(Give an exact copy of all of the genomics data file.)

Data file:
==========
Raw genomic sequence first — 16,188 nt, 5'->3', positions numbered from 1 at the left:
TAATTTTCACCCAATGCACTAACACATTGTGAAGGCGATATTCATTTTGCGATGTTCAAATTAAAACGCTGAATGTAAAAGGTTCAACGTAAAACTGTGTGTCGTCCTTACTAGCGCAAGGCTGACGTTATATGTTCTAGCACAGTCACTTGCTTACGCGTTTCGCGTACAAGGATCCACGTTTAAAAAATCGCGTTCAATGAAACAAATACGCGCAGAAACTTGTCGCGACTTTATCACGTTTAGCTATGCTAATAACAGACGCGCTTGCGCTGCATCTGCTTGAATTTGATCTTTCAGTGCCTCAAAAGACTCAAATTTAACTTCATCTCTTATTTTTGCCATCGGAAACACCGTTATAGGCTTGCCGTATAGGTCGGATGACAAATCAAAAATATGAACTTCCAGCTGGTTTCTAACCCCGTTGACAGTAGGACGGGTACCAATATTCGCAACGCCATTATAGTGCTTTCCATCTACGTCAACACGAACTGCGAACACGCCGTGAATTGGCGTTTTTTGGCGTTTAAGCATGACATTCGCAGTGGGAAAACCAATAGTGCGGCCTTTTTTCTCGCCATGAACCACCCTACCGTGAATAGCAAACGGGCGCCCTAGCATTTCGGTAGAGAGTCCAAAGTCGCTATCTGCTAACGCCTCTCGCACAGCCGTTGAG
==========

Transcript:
Raw genomic sequence first — 16,188 nt, 5'->3', positions numbered from 1 at the left:
TAATTTTCACCCAATGCACTAACACATTGTGAAGGCGATATTCATTTTGCGATGTTCAAATTAAAACGCTGAATGTAAAAGGTTCAACGTAAAACTGTGTGTCGTCCTTACTAGCGCAAGGCTGACGTTATATGTTCTAGCACAGTCACTTGCTTACGCGTTTCGCGTACAAGGATCCACGTTTAAAAAATCGCGTTCAATGAAACAAATACGCGCAGAAACTTGTCGCGACTTTATCACGTTTAGCTATGCTAATAACAGACGCGCTTGCGCTGCATCTGCTTGAATTTGATCTTTCAGTGCCTCAAAAGACTCAAATTTAACTTCATCTCTTATTTTTGCCATCGGAAACACCGTTATAGGCTTGCCGTATAGGTCGGATGACAAATCAAAAATATGAACTTCCAGCTGGTTTCTAACCCCGTTGACAGTAGGACGGGTACCAATATTCGCAACGCCATTATAGTGCTTTCCATCTACGTCAACACGAACTGCGAACACGCCGTGAATTGGCGTTTTTTGGCGTTTAAGCATGACATTCGCAGTGGGAAAACCAATAGTGCGGCCTTTTTTCTCGCCATGAACCACCCTACCGTGAATAGCAAACGGGCGCCCTAGCATTTCGGTAGAGAGTCCAAAGTCGCTATCTGCTAACGCCTCTCGCACAGCCGTTGAG